What do you get when you put a Dutch abstractionist in the Sonoran Desert?
If the artist is Gerben Mulder, what you get is The Tucson Work, an explosion of crayon-bright paintings that evoke everything about our dry landscape, from its dense vegetation to its spring blooms to its monsoon storms.
During a Tucson sojourn earlier this year, Mulder painted the desert in wild abstractions, conjuring night-blooming cereus and lightning bolts though an energetic shorthand of short "strokes" of color and layers and layers of paint.
Prickly flowers ("Night Bloom") and electrical storms ("Strokes") riveted Mulder the most, but he didn't neglect the local wildlife. The uplifting "Untitled (Ascending Butterflies)" paints our mariposas as a swarm of curved wings, rising upward in primary colors on canvas. "Bird (Tucson No. 21)" is a cockeyed roadrunner, suggested by a few scribbles of gold and gray on paper.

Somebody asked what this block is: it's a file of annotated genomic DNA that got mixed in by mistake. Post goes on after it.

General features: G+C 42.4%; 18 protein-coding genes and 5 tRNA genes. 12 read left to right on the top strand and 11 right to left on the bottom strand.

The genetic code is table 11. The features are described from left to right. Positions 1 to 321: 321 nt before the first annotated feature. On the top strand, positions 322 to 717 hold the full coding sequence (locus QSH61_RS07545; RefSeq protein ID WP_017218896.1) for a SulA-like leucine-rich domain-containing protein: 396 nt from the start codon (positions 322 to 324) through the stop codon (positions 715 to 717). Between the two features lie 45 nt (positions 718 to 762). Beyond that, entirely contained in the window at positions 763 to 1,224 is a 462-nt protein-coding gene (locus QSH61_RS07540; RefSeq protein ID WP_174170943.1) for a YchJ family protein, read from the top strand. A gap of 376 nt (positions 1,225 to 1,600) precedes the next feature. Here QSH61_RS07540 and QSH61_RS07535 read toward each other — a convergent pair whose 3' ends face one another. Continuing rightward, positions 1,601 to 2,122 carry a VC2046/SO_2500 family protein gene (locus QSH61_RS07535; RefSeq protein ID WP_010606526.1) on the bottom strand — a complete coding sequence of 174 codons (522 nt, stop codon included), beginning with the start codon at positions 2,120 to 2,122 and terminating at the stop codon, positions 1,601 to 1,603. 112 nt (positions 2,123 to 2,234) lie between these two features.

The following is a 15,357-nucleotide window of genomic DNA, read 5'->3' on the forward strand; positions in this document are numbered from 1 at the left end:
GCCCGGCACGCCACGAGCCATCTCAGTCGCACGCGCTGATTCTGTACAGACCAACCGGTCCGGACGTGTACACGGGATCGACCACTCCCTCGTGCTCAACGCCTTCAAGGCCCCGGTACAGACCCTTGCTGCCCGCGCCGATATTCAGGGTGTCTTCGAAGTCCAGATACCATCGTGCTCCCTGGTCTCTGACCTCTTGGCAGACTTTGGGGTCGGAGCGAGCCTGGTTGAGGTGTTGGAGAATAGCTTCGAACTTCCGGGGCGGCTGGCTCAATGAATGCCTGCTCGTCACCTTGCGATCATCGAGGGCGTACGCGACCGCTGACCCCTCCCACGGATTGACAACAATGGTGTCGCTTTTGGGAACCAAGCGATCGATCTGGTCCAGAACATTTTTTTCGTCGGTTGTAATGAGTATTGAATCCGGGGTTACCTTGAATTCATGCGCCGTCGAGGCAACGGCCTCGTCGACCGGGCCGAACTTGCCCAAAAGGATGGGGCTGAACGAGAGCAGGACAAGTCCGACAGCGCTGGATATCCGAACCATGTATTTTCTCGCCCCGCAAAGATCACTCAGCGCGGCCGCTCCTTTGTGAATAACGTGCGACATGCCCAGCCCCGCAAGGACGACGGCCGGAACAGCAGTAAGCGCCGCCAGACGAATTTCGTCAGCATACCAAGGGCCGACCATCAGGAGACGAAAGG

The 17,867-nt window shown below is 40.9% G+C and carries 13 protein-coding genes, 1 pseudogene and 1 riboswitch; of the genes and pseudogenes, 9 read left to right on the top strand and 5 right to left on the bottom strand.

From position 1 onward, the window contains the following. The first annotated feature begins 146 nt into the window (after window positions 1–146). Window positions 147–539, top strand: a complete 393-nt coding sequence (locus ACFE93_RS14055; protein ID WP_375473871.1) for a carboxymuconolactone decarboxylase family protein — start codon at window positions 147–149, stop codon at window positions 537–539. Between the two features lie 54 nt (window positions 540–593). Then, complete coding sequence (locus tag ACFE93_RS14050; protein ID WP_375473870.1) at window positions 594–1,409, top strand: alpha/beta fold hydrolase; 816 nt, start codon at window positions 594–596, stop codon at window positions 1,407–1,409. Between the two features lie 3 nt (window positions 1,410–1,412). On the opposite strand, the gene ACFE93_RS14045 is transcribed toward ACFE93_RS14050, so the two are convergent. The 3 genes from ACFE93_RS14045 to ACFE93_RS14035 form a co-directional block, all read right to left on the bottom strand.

The beneficiary of an artist's residency at the Muesum of Contemporary Art Tucson, Mulder was in town from April to late June, from wildflower season to the beginning of the monsoons. The museum lent him a Harley-Davidson to cruise among the cacti, says MOCA's Anne-Marie Russell, and he went into a frenzy of art-making, creating more than 30 paintings and 60 drawings in three months.
Born in the Netherlands in 1972, Mulder normally lives in crowded New York and Rio. Tucson's wide-open spaces freed him, he says.
"The urban centers that I occupy are dense and limiting," he notes in an artist's statement. "The magical light, exquisite atmosphere and tortured extremes of the desert have altered my painting. This work is a result of that freedom."
Two of the freest paintings in his 31-piece MOCA show are the gigantic murals he painted directly on the walls of the Great Hall—an enormous space that once upon a time housed a platoon of fire trucks. (MOCA occupies a former firehouse.) Painted late in his Tucson stay, both murals celebrate Arizona's summer's storms.